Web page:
The weekly sessions take place on Field 1 at Overland Park Soccer Club, which has a turf field to better accommodate kids who need a walker or a wheelchair, and has easier access to restrooms and the parking lot.

TEAMSoccer was immediately popular.

“Our registration opened and closed the same day,” remembered Bullis. “There was definitely a need.”

“The program was a hit,” said Johnson, who highlighted the importance of having TEAMSoccer kids play alongside recreational Sporting Blue Valley games. “We feel that it’s very important for the kids to feel like they are included. They are going to the same place, to the same fields, wearing the same uniforms. They see the kids walking with their soccer balls. We really strive to make it as inclusive as possible.”

The program has brought joy to everyone involved.

“I don’t know who has more fun, the players or the volunteers,” Christophel said.  “We wanted to help kids participate.  They’ve been watching on the sidelines as their sisters or brothers play and they want to get out and play the game, too.  They just want to be out on the field.”

“We love TEAMSoccer,” said Jill Bostel, whose daughter Lexi, age 8, is a happy TEAMSoccer player. “The overall program is very well organized and this leads to their great success. The staff and volunteers/mentors are passionate about soccer. The mentors are always kind, helpful and go above and beyond to make my daughter’s experience fun and memorable. Lexi is always so excited to attend and proud to wear her soccer jersey.”

The program has grown to 40 participants, with many participants returning from previous sessions.  TEAMSoccer maintains a waiting list, but doesn’t want to over expand and dilute the experience, and they are also limited due to the number of volunteers who sign up.

“We get a lot of kids from St. Thomas Aquinas and other high schools to sign up, or entire teams,” Bullis said. “What we’re looking for are enthusiastic people who can help the kids enjoy the game of soccer.”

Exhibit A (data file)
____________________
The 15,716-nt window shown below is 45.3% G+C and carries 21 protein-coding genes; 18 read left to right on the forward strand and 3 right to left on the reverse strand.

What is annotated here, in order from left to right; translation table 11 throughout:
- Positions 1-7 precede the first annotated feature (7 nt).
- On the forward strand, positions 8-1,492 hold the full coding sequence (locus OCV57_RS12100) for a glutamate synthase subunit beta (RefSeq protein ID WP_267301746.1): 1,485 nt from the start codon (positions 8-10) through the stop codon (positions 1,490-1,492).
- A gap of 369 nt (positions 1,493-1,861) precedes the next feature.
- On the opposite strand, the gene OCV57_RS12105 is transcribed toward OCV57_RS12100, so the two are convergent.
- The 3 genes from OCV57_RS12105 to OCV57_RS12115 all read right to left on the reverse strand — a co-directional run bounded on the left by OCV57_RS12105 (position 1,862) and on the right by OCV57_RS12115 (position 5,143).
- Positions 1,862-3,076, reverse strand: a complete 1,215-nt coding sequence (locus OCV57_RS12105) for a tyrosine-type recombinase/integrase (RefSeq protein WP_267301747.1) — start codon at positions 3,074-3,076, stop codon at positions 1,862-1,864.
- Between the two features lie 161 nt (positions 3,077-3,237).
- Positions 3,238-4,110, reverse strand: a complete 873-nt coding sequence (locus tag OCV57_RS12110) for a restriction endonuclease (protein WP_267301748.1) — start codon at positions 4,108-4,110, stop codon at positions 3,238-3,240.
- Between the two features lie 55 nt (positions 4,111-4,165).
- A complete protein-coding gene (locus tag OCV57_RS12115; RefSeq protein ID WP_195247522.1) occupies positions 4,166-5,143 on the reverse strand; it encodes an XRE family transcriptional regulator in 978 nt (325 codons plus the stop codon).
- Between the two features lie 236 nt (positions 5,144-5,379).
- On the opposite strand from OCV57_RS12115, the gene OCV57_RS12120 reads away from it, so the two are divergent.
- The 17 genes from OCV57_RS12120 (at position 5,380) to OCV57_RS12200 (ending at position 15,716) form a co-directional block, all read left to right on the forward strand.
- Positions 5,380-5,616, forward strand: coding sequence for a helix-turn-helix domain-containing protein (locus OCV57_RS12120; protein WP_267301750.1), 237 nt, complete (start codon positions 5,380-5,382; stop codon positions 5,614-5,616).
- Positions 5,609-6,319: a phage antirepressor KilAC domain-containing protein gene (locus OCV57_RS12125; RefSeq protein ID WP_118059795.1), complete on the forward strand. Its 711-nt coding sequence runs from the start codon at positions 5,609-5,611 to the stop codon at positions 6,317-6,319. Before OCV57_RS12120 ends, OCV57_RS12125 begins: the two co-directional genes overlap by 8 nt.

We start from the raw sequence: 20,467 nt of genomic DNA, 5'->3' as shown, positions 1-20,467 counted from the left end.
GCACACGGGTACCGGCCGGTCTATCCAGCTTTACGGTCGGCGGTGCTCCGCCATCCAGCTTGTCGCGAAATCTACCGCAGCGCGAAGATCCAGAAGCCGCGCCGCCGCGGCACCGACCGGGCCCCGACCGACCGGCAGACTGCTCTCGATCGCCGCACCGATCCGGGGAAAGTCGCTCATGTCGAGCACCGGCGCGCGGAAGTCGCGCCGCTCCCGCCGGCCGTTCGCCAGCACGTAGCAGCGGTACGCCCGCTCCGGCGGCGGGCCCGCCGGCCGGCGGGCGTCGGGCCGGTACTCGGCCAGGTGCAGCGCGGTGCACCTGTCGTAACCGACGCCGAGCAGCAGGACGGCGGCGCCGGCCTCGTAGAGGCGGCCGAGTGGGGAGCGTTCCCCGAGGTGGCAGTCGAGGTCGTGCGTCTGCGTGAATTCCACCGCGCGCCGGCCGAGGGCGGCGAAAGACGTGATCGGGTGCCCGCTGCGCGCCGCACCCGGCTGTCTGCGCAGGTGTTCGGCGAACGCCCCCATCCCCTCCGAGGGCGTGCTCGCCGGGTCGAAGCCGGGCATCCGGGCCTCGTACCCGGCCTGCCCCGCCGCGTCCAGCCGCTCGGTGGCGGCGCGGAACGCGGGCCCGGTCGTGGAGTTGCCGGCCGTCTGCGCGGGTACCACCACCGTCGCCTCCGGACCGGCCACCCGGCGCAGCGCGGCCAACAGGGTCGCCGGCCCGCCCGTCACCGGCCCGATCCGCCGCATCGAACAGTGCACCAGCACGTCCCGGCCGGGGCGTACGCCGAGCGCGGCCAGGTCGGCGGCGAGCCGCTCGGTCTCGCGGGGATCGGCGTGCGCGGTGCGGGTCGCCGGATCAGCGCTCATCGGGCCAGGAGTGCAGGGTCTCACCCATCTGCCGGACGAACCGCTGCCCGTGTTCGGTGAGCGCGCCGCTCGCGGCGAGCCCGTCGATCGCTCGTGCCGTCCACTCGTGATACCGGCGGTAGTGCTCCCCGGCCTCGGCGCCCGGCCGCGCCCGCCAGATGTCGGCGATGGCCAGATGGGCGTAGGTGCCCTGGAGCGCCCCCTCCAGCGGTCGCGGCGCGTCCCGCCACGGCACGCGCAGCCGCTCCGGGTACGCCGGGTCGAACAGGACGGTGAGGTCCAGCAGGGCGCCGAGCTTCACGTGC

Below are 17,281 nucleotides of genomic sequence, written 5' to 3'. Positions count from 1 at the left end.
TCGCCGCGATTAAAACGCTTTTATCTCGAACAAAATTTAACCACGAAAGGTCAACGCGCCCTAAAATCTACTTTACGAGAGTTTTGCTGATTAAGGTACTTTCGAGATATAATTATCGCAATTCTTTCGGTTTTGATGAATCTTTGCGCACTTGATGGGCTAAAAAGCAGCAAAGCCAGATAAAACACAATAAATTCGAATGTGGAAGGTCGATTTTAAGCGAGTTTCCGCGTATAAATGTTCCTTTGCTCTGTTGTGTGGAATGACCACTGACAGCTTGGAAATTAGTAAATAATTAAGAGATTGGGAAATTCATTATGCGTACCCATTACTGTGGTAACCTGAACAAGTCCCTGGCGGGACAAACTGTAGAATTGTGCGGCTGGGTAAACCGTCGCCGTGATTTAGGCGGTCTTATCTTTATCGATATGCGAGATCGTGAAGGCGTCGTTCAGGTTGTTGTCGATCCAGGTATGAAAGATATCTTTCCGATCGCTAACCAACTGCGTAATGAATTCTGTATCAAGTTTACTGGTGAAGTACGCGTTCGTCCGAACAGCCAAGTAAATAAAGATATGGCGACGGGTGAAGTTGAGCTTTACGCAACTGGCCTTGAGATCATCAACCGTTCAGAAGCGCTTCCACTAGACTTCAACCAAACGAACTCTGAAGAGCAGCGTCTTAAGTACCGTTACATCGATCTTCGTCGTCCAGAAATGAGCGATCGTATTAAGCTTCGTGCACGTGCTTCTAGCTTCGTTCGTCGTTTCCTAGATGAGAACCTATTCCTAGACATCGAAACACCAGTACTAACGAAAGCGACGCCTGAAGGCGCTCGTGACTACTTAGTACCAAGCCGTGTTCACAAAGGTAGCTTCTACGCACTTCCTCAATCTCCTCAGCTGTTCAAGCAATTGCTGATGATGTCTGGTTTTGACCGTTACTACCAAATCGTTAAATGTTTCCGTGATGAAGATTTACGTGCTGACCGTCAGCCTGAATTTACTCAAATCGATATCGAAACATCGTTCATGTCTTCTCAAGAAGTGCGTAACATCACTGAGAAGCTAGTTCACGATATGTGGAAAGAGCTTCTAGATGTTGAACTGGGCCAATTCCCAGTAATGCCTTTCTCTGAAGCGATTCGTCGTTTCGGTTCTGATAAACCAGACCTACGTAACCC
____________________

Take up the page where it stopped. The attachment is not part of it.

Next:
“A lot of the volunteers are students and a lot are repeats,” said Johnson, who invites prospective volunteers to join the fun by following the TEAMSoccer link on the Sporting Blue Valley website:

Sporting Blue Valley also supports other youth soccer programs and is instrumental in soccer instruction, beginning with the YoungSTARS program which holds weekly classes for preschoolers at the Tomahawk Ridge Community Center.

The Skills Club helps kids 4-to-12 improve important soccer skills in dribbling, passing and receiving, juggling, shooting and controlling.  The seven-week programs take place during the spring and fall soccer seasons.

Goaltenders can gain crucial advantage through several different goalkeeping skills programs offered.

Training young soccer players is a key goal for Sporting Blue Valley and their association with Sporting KC is vital to their success.

“They do a lot of coaching clinics,” Christophel said. “They’re behind the scenes, putting on training programs. It’s also direct-linked to the academy. Sporting KC, like most MLS teams, has a youth academy.  For the kids that don’t make the team, they’re suggested to go to Sporting Blue Valley because that’s the first spot they go to fill openings. It’s the next step below academy teams.”

Sporting KC is also directly involved with the Sporting Blue Valley players.

“We have players come out from Sporting KC numerous times,” Christophel said. “The whole club gets to do that, not just the premier side, everybody in Sporting Blue Valley gets to meet the Sporting KC players. They seem to love it, especially since the club has done so well. They have a close and personal interaction. It’s an organization that rewards local support.”

With programs for every soccer kid, a strong training program, and a solid relationship with Sporting KC, Christophel believes Sporting Blue Valley can continue their outstanding soccer tradition for another 38 years.

“We’re very proud of the quality of our product, and the name on our jersey,” he said.

Article by Marc Bowman